• Could it be that if a decent train with greater capacity and perhaps better provision for bicycles and buggies ran through the station, that there could be an increase in passengers?

From what I’ve seen of the station, it’s suffering from Abellio’s Managed-from-Norwich Syndrome, which a lot of stations in East London did, until placed under the control of Transport for London.

The next station after Derby Road used to be Orwell station, which served the villages of Orwell and Nacton.

At some point in the future, I wouldn’t be surprised to see a station between Derby Road and Trimley, either inside or outside of the A14.

Trimley station is virtually derelict, but there are plans to convert it for community use.

I believe, all the intermediate stations on this line could have a future. Factors involved could be.

  • Nearby housing and/or commercial development.
  • Cycle-and-Ride passengers.
  • A decent train to Ipswich and Felixstowe, with plenty of space for bicycles and buggies.
  • A reliable clock-face hourly service.
  • Easy connection to Long distance trains at Ipswich station.
  • A cafe or coffee kiosk

Passengers, who are going to work, need a service that is totally reliable, and this service has suffered in the past few years.

Dualling The Line

If my virtual helicopter ride, showed one thing, it was that there are wide margins around the current single track from Derby Road to Trimley, which hopefully would make installation of a second track reasonably straghtforward.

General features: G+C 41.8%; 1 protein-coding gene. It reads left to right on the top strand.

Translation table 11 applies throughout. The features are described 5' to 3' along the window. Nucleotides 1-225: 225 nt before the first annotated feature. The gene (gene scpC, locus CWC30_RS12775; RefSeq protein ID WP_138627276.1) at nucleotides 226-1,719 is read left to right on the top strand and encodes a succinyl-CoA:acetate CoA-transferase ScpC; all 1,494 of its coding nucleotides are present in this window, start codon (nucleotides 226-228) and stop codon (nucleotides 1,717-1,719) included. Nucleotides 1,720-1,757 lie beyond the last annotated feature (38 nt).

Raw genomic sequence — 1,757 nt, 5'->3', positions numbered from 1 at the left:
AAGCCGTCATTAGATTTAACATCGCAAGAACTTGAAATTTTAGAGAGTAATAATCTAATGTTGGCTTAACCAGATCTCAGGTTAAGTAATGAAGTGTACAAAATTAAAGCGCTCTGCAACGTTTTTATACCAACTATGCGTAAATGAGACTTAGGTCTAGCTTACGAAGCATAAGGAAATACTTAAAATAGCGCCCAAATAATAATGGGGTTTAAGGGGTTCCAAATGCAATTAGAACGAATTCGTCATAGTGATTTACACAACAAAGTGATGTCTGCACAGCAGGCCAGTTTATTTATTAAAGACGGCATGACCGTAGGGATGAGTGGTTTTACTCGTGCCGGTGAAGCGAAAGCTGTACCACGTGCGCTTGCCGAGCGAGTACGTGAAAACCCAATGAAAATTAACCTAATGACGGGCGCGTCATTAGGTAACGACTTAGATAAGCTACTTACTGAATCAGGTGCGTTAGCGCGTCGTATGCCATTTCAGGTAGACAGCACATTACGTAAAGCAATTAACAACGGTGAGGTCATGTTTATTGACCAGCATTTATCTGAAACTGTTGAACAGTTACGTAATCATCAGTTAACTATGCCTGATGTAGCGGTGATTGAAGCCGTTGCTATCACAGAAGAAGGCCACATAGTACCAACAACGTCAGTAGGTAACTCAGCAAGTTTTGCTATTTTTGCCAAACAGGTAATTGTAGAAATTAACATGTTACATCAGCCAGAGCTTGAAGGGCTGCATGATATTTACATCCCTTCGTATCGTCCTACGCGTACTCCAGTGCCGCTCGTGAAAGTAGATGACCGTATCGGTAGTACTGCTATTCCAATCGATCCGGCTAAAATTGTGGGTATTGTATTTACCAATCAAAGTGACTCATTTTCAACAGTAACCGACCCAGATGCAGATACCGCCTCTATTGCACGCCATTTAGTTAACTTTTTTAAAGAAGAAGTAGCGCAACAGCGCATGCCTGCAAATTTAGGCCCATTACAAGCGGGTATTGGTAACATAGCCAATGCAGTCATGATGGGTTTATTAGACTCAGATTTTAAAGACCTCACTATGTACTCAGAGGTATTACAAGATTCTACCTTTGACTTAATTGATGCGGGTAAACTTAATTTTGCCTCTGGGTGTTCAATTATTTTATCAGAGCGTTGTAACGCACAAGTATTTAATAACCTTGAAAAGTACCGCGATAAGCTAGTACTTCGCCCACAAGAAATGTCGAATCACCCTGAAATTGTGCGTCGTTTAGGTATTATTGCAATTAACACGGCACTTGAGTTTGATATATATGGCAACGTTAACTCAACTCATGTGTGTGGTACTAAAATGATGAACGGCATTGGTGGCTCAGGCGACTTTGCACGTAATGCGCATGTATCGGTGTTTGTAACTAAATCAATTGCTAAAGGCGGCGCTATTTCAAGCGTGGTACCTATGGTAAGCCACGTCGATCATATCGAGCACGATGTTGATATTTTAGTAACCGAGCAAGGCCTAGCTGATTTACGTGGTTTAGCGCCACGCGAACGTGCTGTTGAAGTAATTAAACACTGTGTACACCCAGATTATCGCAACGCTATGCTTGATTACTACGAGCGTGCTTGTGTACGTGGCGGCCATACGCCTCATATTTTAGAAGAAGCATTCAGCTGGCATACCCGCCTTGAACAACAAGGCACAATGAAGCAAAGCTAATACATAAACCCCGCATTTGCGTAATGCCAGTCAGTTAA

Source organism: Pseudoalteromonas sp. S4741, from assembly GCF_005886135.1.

However, I did count six level crossings with barriers and what looked like five crossing points without. All will have to be upgraded for the second track or removed.

It is interesting to see, that Network Rail are proposing to close six crossings in their current plan, so is this to get rid of one of the major problems of the dualling early?

Perhaps, they have decided that removing six level crossings and dualling the line at the same time, would raise too many simultaneous problems for their legal department. But doing the level crossings first with a less ambitious dualling is less likely to be challenged.

The other big problem could be widening the bridge over the A14 dual-carriageway.

This Google Map shows the bridge.

The Felixstowe Branch Line Crosses The A14

The Felixstowe Branch Line Crosses The A14

But it looks to me, that everything is there to just slip in a second span.

So that could be at least future-proofed!

Where Is The Proposed Dualling?

According to the article in Modern Railways, the loop at Trimley is 1.4 km. long.

My estimate is that the distance between the two junctions, where the two branches go off to the Port of Felixstowe, is about this distance.

So could it be, that the loop is not for freight trains, but to allow the passenger trains to access Felixstowe station?

  • The Northern track would be bi-directional and connect Trimley and Felixstowe stations and would be for exclusive use of passenger trains.
  • The Southern track would be bi-directional and connect Trimley station to both the lines to the Port of Felixstowe and would be for exclusive use of trains to and from the Port.
  • At night, the track could be configured, so that two bi-directional tracks, that joined just to the West of Trimley station, went to each freight terminal The Northern track would serve the South Terminal and the Southern Track would serve the North Terminal.

The Port of Felixstowe has argued at times, that the Felixstowe Branch Line should be freight-only. Is this Network Rail’s proposal to create two separate freight and passenger lines using the same track?